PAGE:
Sandwick bakery set to open temporary shop in local hall during extension work

THE CARNEGIE Hall in Sandwick is set to be turned into a temporary grocery shop this summer while the local baking company extends its existing retail premises.

An application for off-sales alcohol licences went in front of councillors this morning (Monday).

The licensing board was happy to approve the application, which would allow alcohol to be sold from the temporary shop from 10am to 6.30pm Monday to Saturday, and 11am to 5pm on Sundays.

Board member George Smith, who lives in the village, said it was “important that there continues to be a shop in Sandwick” and moved for all licences be granted.

The Sandwick shop is in line for an extension. This picture is an archive image. Photo © Google 2021

The Sandwick Baking Company was recently granted planning permission to extend its shop and car park.

It has also applied for planning permission for a jet car wash and car charging points, in addition to signs at the two Sandwick junctions on the A970.

It all comes ahead of a Co-op store opening in the nearby area next year, but shop director Evelyn Jamieson said after the meeting that the extension plans have “been on the cards for some time”.

The business, which employs nearly 30 people across its bakery and shop, is now waiting on the go-ahead from building standards before starting the extension.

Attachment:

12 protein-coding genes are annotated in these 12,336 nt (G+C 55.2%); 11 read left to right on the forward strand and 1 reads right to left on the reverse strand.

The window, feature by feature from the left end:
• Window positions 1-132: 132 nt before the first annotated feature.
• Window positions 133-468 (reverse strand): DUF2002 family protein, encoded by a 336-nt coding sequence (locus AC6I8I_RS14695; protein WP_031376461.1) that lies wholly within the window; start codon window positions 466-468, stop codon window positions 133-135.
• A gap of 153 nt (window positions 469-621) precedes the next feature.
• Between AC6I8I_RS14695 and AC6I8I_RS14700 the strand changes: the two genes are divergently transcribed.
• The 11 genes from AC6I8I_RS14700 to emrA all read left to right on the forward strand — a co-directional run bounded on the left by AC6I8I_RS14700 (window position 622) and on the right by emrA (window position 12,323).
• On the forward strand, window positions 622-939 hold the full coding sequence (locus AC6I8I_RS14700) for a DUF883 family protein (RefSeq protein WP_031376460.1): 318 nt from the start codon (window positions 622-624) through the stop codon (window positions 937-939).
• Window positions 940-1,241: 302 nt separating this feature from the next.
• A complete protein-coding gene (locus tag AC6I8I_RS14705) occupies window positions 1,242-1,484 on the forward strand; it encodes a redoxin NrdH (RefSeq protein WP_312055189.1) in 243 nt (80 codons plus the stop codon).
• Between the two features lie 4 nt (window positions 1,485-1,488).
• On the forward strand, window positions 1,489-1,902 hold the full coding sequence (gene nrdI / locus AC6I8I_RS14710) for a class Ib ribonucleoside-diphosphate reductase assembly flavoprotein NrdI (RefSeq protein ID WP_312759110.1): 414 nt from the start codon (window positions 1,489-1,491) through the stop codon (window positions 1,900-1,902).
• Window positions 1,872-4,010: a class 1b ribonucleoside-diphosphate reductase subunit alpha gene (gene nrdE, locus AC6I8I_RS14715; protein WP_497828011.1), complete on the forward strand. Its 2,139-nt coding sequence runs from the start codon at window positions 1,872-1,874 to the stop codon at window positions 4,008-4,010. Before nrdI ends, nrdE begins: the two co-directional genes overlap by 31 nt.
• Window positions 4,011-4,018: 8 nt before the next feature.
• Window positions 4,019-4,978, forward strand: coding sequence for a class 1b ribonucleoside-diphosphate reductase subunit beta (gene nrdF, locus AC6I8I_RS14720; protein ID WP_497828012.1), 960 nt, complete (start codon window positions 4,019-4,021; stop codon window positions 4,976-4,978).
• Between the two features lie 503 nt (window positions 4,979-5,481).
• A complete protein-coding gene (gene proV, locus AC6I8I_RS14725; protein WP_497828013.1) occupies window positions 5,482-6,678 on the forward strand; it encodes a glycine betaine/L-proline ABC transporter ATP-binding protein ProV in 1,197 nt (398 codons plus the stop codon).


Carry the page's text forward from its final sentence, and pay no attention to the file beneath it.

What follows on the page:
Staff will have to move all of the products in the shop over to the Carnegie Hall when work gets underway, although it is the not the first time they have used the building as a temporary space.

The licences for the temporary shop are for the period between 30 May and 21 August, but the hope is that the Carnegie will only need to be used for a month or so.

Jamieson said extending the shop and bolstering its offering was intended to ensure the longer-term viability of the business.

She also said there is a hope that the Sandwick shop and the Co-op will “work alongside one another” to offer a good retail experience in the South Mainland village.

The plan would be for the baking company to offer different products than the Co-op, Jamieson said, to give folk variety.

“We are looking forward to the challenge,” she added. “We have to just grasp the opportunity.”

The baking company has been on the go for more than 100 years, and Jamieson vowed that “it’s going to be there for a long time to come”.

Meanwhile also at Monday’s meeting the Hilltop in Yell successfully applied for variations to its licence.

The building is now classed as a shop and a cafe instead of a pub/restaurant.

It now goes under the name of Hillshop and Isle Eat Cafe, and people will be able to have a drink with their meal.

Owner Steven Swan’s request was to amend the licensing hours to align them more with the shop and cafe opening times.

The licensing hours are now 11am to 10pm for on sale, and 10am to 10pm for off sales Monday to Saturday, and 10.30am to 10pm on Sundays.

However Swan said he does not expect the cafe to be open this long unless there are private bookings.

The on sales capacity would also be reduced from 101 people to 40.

The application was approved with no hesitation, with both Alastair Cooper and Catherine Hughson speaking up for supporting the viability of businesses in the isles.

Shetland News